Lal Bagh Flower Show – January 2019

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This year’s Republic Day edition of the famous Lal Bagh Flower Show turned out to be a fitting floral tribute to the Father of the Nation on the occasion of his 150th Birth Anniversary celebrations.

Various replicas of Mahatma Gandhi including floral ones were there everywhere. There were a few of Gandhiji’s wife Kasturba as well.

 

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While a grand floral replica of the Sabarmati Ashram was the cynosure of attention, I must admit I was more smitten by Gandhi’s monkeys especially the ones outside the Glass House that looked like they were coated with strawberry ice-cream. These huge replicas of the simians were sponsored by an ice-cream company. However, the pink replicas were installed in a fenced space much to the disappointment of selfie-enthusiasts.

Another disappointment was the arrangement of flowers. I missed taking many good pictures like in the earlier versions of the show as the flowers weren’t close enough for me to take pictures, armed as I always am with an 18-55mm lens. Luckily, there were a lot of pictures at the many nurseries for me to go click click click.

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There’s so much to eat at Avarekai Mela – IV

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After missing last year’s edition of this popular food soiree, I managed to make it to the fair this year and that too on a week day! I managed to get a day off. Yay!

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The traffic was dense on that Friday afternoon. I chose to travel during the lunch hours which would be most apt I should say to visit a food fest like this one. I must have reached Sajjan Rao Circle, the venue of the fair around 2.30pm. I had wanted to reach the place around 1 to 1.30pm but somehow couldn’t make it.

 

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There wasn’t much of a crowd. The unmistakeable aromas of dosas getting roasted on a tawa greeted me as I approached the food stalls. Undoubtedly, the dosas like always were the most desired items on the menu. The cherubic ever-smiling cook was there this time too, busy laying out Holliges. He seems to have become a media favourite over the years and had a lot of TV camera crew watching him with admiration.

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There were a lot of sellers adding to the lively atmosphere surrounding Vasavi Condiments, the organisers of the fest, including some who were selling raw avarekai. Buyers could choose to buy the avarekai either with the pod or shelled. Sacks of avarekai were also being downloaded at the venue.

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I was surprised at seeing this ice-apple seller. Ice apples normally hit the markets during the summer months. Perhaps, the early produce was an impact of climate change?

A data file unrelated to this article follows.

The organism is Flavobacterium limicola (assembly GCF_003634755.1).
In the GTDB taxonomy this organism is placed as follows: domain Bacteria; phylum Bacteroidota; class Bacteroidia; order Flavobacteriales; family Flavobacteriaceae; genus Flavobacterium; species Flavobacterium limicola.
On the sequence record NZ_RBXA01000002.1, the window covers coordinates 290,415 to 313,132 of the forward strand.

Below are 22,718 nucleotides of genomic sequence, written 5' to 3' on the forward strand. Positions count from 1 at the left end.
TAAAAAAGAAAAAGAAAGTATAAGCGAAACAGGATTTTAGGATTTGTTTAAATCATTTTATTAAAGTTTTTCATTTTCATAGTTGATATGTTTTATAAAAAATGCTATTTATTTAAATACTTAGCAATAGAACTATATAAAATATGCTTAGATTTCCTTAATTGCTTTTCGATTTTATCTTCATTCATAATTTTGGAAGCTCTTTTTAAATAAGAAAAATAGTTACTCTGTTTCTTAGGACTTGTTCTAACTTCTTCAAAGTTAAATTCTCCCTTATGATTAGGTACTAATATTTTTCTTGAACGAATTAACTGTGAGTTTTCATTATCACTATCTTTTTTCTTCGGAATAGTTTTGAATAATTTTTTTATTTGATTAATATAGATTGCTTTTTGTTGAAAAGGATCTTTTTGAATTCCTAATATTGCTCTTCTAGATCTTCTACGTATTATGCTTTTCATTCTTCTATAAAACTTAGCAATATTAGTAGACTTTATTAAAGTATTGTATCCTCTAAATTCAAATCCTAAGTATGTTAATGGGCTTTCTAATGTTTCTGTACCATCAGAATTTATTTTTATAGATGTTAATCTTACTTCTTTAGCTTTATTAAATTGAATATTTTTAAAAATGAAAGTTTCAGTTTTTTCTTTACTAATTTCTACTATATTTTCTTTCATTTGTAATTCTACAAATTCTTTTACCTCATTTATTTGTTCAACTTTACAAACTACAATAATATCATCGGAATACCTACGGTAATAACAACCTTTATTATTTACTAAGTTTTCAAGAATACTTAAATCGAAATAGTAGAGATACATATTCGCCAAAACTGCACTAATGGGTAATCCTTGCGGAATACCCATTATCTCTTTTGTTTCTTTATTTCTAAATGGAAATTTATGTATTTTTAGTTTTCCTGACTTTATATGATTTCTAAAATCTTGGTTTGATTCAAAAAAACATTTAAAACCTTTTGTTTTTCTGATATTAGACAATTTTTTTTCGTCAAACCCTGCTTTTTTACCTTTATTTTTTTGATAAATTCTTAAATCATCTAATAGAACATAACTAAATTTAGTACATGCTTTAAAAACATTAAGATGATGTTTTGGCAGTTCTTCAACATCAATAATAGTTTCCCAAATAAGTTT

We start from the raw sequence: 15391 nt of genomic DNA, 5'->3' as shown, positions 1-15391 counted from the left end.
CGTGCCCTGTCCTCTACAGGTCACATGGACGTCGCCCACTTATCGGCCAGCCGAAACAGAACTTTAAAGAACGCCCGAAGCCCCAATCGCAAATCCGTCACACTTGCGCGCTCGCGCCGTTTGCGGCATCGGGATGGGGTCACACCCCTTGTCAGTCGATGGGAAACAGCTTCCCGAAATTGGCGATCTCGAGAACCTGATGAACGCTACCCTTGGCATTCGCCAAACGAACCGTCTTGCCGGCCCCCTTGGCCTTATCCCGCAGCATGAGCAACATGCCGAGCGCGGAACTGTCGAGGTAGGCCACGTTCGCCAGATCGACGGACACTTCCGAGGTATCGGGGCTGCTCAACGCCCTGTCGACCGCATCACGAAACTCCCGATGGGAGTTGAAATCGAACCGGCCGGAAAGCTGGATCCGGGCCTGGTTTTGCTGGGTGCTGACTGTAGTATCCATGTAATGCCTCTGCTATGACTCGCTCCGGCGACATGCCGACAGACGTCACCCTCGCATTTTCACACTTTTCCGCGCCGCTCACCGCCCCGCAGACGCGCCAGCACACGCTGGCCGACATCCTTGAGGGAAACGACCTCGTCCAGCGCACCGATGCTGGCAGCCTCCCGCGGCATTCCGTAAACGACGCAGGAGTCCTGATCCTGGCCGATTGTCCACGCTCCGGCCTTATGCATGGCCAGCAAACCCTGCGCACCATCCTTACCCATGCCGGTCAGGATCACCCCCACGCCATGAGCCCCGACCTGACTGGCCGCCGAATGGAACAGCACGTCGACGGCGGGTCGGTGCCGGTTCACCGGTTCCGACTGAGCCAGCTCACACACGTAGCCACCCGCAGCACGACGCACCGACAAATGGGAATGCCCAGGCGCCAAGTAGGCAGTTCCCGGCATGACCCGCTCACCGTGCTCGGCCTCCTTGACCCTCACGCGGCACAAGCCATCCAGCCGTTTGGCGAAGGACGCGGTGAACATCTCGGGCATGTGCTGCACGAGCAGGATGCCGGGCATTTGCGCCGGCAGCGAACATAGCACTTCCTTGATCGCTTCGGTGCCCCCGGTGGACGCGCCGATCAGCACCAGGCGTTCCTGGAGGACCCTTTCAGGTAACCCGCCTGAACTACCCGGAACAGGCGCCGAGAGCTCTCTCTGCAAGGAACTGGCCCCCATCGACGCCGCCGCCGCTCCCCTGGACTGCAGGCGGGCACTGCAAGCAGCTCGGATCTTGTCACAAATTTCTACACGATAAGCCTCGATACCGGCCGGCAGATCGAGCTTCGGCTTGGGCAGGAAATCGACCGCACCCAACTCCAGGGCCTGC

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This lady selling varieties of puffed rice was there at the 2017 edition of the fair too.

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Unlike earlier editions of the Avarekai Mela where I only had my camera with me, this time I had a smartphone too. Needless to say, I used both to take pictures. I went on a clicking spree for almost an hour.

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After I was done with the pictures, I decided to have a go for the food. In spite of the presence of so many delicacies at the stalls, I decided to go for my favourite, the Kali dosa with Avarekai sambar as the accompaniment. When waiting for my plate of dosas, I again took my camera out of the bag and clicked some more pictures. When the dosas arrived piping hot, I clicked a picture of them too. There were two on the platter. Hungry as I was, I finished off the dosas in no time. The taste was divine!

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Instead of going for another kind of dosa, I thought I would check out the Avarekai Pulao next. The Pulao which was served in a leaf bowl was a tad spicy and made me want to have something sweet.

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A highlight of this year’s Avarekai mela was the introduction of Avarekai softy ice-cream. I did not think twice before ordering a softy. When the softy arrived all green in a nice-looking cone, I devoured it. It was lip-smacking and almost made me want to go for one more. The craving to have more food vanished with the softy. Perhaps, I should have chosen to eat something else instead of the pulao. I walked around the stalls one last time and decided to go home. My feet had started aching too.

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This time of the year is for cakes!